Tactile Mobility’s Software Helps Smart Cars Feel the Road

Tactile Mobility’s new software is one of the industry’s latest attempts to improve the accuracy and safety of AV responses on the road
Photo: Pixabay

While there are quite a few autonomous vehicle startups, others exist to improve AV technologies. According to SiliconANGLE, Tactile Mobility released a new software module that lets AVs “feel” road conditions like a human, so they can operate and respond to bumps and other challenges more accurately and safely.


The Tactile Mobility solution

CEO Amit Nisenbaum claims the startup originated with the goal of improving AV operation and navigation to reduce fuel consumption and enhance the software and data systems that guide its responses on the road. He articulates how the new software model addresses a gap in the vehicle telematics field that he and his team noticed. “Everybody is doing Lidar and radar and cameras. [But there is…] a neglected segment with an additional set of sensors, that sense of tactility that all of us are using when we’re driving.”

Per SiliconAngle, the software gathers data from non-visual sensors. It then applies artificial intelligence models to interpret the data and uses this information to generate a real-time map of the road. The AV then has a more detailed internal map of the road it’s traversing, so it can provide passengers with a safer, smoother ride. “If you’re approaching a pothole, the vehicle would tune the suspension to become harder or softer. If the vehicle is approaching black ice, it will probably want to slow down,” said Nisenbaum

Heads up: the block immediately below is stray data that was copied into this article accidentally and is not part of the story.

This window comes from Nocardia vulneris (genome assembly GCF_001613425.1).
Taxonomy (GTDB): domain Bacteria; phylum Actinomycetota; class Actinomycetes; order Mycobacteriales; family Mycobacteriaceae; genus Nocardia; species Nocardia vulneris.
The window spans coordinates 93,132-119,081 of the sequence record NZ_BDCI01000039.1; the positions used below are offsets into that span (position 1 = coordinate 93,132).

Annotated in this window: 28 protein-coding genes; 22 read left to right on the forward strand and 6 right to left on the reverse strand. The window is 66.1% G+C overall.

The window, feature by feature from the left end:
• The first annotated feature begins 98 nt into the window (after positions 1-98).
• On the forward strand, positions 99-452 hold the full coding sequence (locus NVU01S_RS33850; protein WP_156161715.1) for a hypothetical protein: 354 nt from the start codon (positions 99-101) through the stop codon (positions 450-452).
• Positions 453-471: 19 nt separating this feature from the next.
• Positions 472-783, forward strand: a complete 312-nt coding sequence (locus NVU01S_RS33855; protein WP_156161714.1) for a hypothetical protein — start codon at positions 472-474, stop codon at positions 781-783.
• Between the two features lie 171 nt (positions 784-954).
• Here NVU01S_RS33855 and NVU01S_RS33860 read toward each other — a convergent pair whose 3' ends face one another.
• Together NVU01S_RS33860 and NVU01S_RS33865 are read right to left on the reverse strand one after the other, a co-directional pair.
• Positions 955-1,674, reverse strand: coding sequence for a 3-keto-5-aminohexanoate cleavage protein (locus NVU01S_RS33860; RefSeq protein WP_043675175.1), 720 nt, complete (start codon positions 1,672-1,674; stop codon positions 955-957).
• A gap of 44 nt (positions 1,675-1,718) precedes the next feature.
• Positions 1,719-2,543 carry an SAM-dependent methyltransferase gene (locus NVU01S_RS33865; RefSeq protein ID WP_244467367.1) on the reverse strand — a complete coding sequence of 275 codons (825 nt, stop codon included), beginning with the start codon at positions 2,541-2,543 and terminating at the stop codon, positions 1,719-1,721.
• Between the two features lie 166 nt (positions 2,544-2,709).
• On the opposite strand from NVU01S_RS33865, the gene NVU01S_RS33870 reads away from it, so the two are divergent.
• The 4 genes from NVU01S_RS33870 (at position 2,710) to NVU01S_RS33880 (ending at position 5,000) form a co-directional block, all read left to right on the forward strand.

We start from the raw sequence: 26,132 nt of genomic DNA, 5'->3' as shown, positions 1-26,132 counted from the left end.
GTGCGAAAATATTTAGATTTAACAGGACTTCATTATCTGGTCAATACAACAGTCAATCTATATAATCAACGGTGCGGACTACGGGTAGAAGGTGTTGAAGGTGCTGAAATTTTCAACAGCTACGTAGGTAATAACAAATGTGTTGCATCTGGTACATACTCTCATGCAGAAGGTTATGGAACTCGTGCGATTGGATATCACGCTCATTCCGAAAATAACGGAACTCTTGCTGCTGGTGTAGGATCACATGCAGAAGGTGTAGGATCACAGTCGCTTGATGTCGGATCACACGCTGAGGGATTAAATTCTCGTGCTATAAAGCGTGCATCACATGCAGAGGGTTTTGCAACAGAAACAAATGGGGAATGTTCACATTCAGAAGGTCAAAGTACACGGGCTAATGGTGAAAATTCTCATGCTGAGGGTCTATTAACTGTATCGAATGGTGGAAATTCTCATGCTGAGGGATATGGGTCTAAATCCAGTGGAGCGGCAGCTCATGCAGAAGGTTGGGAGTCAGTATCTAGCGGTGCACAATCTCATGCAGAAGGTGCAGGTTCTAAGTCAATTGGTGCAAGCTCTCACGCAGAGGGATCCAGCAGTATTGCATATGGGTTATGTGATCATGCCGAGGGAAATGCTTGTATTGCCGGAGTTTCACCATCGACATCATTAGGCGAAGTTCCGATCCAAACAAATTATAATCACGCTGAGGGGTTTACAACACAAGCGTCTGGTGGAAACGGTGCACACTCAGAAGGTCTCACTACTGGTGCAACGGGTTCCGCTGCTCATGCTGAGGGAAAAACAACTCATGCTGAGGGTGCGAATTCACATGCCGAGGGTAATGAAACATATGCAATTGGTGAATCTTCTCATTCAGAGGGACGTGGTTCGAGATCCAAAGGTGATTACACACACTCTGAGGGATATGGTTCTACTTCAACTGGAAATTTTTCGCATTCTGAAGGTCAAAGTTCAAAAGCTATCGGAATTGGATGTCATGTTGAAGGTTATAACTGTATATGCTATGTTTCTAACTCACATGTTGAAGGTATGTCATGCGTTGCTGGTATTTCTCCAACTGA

Other AV tech developments

M City opened on July 21, 2015.
Traffic collisions could be greatly reduced by driverless vehicle technology that allows them to read where other driverless vehicles are located.
Photo: UM News Service

Tactile Mobility isn’t the only one focusing on improving AV tech, though. Just last year, Microsoft and MIT collaborated on a new AI-based model to help AVs make better decisions. The model enables AV’s to compare its potential response with what a human driver would do in certain challenging driving scenarios. And the University of Michigan is exposing AVs to realistic driving scenarios in Mcity, a unique manmade city located on 16 acres on North Campus.

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